1 Kings 4:19
Geber the son of Uri was in the country of Gilead, in the country of Sihon king of the Amorites, and of Og king of Bashan; and he was the only officer which was in the land.
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(19) The twelfth division was on the east of Jordan, south of the seventh, including the pastoral country of Reuben and part of Gad on the borders of Moab, probably occupied by the royal flocks and herds.

In place of the reading of the text, “and he was the only officer in the land”—which yields very little meaning, for in each of the divisions there was but one governor—the LXX. here reads, “and Naseph (or an officer), one only in the land of Judah.” The reading seems probable; for it will be noticed that in the enumeration the territory of Judah is otherwise altogether omitted. It supplies accordingly here the mention of a special governor, over and above the twelve, for the royal tribe. It has been thought that as Judah was the home province, it was under no other government than that of the king’s officers at Jerusalem; but for purposes of revenue it seems hardly likely that it should have been excepted from the general system. Possibly Azariah, who was over the officers residing at the Court, may have been its territorial governor.

In some MSS. of the Greek Version, 1Kings 4:27-28 immediately follow 1Kings 4:19, and (as 1Kings 4:20-21 are omitted) they form a link between 1Kings 4:7-19 and 1Kings 4:22-23, in a very natural order.

1 Kings 4:19. In the country of Gilead — That is, in the remaining part of that land of Gilead which was mentioned above. The only officer in the land — Or rather, in that land; namely, in all Gilead, excepting the parcels mentioned before, the only one in all the territories of Sihon and Og. These were of large extent, and yet all committed to this one man, which is here noticed as a peculiar privilege which he had above the other officers, whose jurisdictions were of narrower extent.4:1-19 In the choice of the great officers of Solomon's court, no doubt, his wisdom appeared. Several are the same that were in his father's time. A plan was settled by which no part of the country was exhausted to supply his court, though each sent its portion.The meaning of the last clause is somewhat doubtful. On the whole, our King James Version may well stand as nearly correct. The writer has assigned to Geber a wide stretch of territory; and, anticipating surprise, assures his readers " (there was but) one officer who (purveyed) in this land." 8. The son of Hur—or, as the Margin has it, Benhur, Bendekar. In the rural parts of Syria, and among the Arabs, it is still common to designate persons not by their own names, but as the sons of their fathers. In the country of Gilead, i.e. in the remaining part of that land of Gilead, which was mentioned above, 1 Kings 4:13.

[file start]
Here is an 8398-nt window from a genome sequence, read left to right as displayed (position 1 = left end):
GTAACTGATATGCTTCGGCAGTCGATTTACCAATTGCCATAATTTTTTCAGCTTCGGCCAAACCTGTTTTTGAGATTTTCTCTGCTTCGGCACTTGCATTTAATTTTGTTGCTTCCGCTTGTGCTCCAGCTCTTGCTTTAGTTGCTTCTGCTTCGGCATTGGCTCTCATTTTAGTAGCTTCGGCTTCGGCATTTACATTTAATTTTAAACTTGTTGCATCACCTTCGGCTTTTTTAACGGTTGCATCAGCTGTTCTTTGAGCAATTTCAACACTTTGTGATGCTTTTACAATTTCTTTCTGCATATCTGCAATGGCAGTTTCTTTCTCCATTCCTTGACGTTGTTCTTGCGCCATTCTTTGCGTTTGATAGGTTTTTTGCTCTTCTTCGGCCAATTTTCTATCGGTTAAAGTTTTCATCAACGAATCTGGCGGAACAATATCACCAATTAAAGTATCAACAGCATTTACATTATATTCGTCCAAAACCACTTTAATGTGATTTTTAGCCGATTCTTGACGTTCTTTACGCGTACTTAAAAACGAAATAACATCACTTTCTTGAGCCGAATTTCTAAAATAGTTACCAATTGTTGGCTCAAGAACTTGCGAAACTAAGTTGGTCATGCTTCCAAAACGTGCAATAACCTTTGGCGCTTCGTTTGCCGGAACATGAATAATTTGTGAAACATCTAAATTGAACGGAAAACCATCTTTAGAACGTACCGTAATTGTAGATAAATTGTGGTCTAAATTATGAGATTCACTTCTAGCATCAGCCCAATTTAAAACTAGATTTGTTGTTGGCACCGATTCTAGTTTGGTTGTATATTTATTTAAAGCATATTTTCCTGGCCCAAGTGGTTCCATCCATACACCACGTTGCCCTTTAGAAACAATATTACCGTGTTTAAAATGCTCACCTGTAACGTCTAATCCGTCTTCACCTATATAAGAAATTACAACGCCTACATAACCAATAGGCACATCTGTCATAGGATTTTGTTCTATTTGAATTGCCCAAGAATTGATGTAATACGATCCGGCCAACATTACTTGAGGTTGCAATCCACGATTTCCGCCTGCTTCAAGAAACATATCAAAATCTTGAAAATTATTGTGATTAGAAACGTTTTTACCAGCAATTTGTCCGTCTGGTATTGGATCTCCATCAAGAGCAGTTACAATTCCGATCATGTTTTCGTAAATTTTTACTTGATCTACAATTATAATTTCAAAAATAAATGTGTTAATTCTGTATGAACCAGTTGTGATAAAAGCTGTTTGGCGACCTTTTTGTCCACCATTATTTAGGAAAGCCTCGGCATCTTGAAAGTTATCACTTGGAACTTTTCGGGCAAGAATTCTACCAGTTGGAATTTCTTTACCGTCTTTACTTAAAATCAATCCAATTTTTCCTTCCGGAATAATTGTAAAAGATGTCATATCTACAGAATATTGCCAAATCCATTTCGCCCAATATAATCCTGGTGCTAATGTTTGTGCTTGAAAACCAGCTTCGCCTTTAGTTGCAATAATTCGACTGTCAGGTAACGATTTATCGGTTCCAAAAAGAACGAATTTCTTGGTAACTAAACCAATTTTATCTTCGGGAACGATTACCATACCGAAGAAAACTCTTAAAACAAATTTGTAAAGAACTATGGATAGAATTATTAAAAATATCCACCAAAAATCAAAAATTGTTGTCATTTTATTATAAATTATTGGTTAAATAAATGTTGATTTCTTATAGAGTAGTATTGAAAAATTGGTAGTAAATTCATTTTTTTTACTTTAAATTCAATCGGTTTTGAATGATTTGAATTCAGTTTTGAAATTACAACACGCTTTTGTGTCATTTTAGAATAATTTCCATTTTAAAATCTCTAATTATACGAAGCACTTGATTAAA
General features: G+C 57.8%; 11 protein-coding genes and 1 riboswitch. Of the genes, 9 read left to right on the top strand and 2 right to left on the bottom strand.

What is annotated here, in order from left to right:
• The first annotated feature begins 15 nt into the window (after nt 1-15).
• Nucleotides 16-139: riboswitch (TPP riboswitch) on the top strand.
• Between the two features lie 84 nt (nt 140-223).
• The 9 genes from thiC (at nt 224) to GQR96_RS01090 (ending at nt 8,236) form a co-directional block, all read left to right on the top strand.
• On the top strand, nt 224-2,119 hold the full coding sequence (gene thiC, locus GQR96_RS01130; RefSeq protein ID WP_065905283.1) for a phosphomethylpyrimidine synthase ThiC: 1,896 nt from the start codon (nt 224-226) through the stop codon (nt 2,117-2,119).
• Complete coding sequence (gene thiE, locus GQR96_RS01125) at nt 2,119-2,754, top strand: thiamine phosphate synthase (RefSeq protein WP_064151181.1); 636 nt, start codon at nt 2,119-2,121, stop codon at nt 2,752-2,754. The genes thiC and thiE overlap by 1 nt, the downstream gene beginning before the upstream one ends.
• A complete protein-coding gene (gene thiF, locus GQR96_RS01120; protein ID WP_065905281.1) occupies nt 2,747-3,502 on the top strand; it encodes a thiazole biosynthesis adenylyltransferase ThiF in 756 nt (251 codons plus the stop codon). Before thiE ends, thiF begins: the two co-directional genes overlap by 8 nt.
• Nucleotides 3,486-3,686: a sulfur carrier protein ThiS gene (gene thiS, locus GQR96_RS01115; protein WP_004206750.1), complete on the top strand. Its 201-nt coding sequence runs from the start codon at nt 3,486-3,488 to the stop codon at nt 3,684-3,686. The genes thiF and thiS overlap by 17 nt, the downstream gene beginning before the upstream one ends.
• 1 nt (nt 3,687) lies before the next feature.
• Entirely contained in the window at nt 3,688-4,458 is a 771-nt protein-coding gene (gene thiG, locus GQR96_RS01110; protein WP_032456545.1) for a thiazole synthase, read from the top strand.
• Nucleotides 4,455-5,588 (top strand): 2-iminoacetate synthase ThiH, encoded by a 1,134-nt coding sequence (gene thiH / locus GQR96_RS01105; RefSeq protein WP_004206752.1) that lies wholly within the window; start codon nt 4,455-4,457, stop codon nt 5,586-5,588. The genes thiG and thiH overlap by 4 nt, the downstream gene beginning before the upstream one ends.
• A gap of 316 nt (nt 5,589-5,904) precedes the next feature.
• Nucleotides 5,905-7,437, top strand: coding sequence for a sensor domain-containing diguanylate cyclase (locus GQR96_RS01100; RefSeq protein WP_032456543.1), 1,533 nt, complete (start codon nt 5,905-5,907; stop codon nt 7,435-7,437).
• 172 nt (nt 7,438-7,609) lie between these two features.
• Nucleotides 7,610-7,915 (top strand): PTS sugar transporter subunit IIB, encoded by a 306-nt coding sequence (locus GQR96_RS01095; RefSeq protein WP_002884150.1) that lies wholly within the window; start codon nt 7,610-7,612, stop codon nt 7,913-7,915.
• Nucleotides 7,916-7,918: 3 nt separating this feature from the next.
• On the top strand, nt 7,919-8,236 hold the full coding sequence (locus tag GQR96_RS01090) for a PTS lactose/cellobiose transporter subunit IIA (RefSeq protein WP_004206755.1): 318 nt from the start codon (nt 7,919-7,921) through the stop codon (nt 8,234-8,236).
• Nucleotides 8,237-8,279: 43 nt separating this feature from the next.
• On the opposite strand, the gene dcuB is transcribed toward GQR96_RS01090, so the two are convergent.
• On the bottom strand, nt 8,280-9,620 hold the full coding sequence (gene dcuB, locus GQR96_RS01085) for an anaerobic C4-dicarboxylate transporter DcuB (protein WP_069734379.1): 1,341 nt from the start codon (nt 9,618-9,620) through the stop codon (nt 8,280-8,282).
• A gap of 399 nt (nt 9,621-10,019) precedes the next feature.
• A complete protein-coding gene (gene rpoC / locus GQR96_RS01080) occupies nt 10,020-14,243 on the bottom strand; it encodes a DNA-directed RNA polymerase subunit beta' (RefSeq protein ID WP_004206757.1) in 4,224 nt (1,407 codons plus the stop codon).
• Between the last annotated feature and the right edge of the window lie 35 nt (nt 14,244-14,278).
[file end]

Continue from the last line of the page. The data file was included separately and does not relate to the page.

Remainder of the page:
In the land, or rather, in that land; for the Hebrew points intimate that the emphatical article is there understood, to wit, in all Gilead, excepting the parcels mentioned before, in all the territories of Sihon and Og; which because they were of large extent, and yet all committed to this one man, it is here noted concerning him as his privilege above the rest, whose jurisdictions were of a narrower extent. Geber the son of Uri was in the country of Gilead,.... Which was beyond Jordan, and inhabited by the tribes of Reuben and Gad and the half tribe of Manasseh; this must be understood of all the country, excepting what was under the jurisdiction of the son of Geber, 1 Kings 4:13; and which had been

the country of Sihon king of the Amorites, and of Og king of Bashan; until it was taken from them by Moses, Numbers 21:25;

and he was the only officer which was in the land; which is not true of Geber; for there was another officer in the land of Gilead besides him, the son of Geber before observed, unless it should be rendered "in that land", in that part of the land he had; but then the same might have been observed of all the rest of the officers: the words may be rendered best, "and there was one officer in the land"; which some understand of one officer over all the rest, Azariah the son of Nathan, 1 Kings 4:5; but it seems best what other Jewish writers say (u), that this was another officer appointed for the intercalated month; when there were thirteen months in the year, there was an officer in the land fixed for that month to make provision out of the land; perhaps any where, where he pleased, being not limited to any certain place. These twelve providers for Solomon's family were emblems of the twelve apostles of Christ, appointed to provide food for his family, the church; and if you add to them the Apostle Paul, it will make thirteen, as this officer did.

(u) T. Bab. Sanhedrin, fol. 12. 1.

Geber the son of Uri was in the country of Gilead, in the country of Sihon king of the Amorites, and of Og king of Bashan; and he was the only officer which was in the land.